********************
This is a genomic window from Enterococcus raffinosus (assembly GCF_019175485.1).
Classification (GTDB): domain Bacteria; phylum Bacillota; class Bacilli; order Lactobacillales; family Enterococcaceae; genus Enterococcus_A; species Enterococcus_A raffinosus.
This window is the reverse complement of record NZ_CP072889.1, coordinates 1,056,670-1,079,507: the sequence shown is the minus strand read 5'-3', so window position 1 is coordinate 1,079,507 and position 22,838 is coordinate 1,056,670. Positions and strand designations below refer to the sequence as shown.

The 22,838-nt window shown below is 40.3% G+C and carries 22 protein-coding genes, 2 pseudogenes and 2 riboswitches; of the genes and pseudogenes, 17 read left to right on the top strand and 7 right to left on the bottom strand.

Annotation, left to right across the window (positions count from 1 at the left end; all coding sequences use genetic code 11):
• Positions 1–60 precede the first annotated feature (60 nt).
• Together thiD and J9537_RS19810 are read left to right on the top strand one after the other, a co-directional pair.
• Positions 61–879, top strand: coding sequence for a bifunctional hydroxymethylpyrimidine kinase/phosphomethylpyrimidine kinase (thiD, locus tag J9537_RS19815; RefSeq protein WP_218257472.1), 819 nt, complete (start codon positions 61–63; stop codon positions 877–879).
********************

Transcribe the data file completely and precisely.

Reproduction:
This is a genomic window from Enterococcus raffinosus (assembly GCF_019175485.1).
Classification (GTDB): domain Bacteria; phylum Bacillota; class Bacilli; order Lactobacillales; family Enterococcaceae; genus Enterococcus_A; species Enterococcus_A raffinosus.
This window is the reverse complement of record NZ_CP072889.1, coordinates 1,056,670-1,079,507: the sequence shown is the minus strand read 5'-3', so window position 1 is coordinate 1,079,507 and position 22,838 is coordinate 1,056,670. Positions and strand designations below refer to the sequence as shown.

The 22,838-nt window shown below is 40.3% G+C and carries 22 protein-coding genes, 2 pseudogenes and 2 riboswitches; of the genes and pseudogenes, 17 read left to right on the top strand and 7 right to left on the bottom strand.

Annotation, left to right across the window (positions count from 1 at the left end; all coding sequences use genetic code 11):
• Positions 1–60 precede the first annotated feature (60 nt).
• Together thiD and J9537_RS19810 are read left to right on the top strand one after the other, a co-directional pair.
• Positions 61–879, top strand: coding sequence for a bifunctional hydroxymethylpyrimidine kinase/phosphomethylpyrimidine kinase (thiD, locus tag J9537_RS19815; RefSeq protein WP_218257472.1), 819 nt, complete (start codon positions 61–63; stop codon positions 877–879).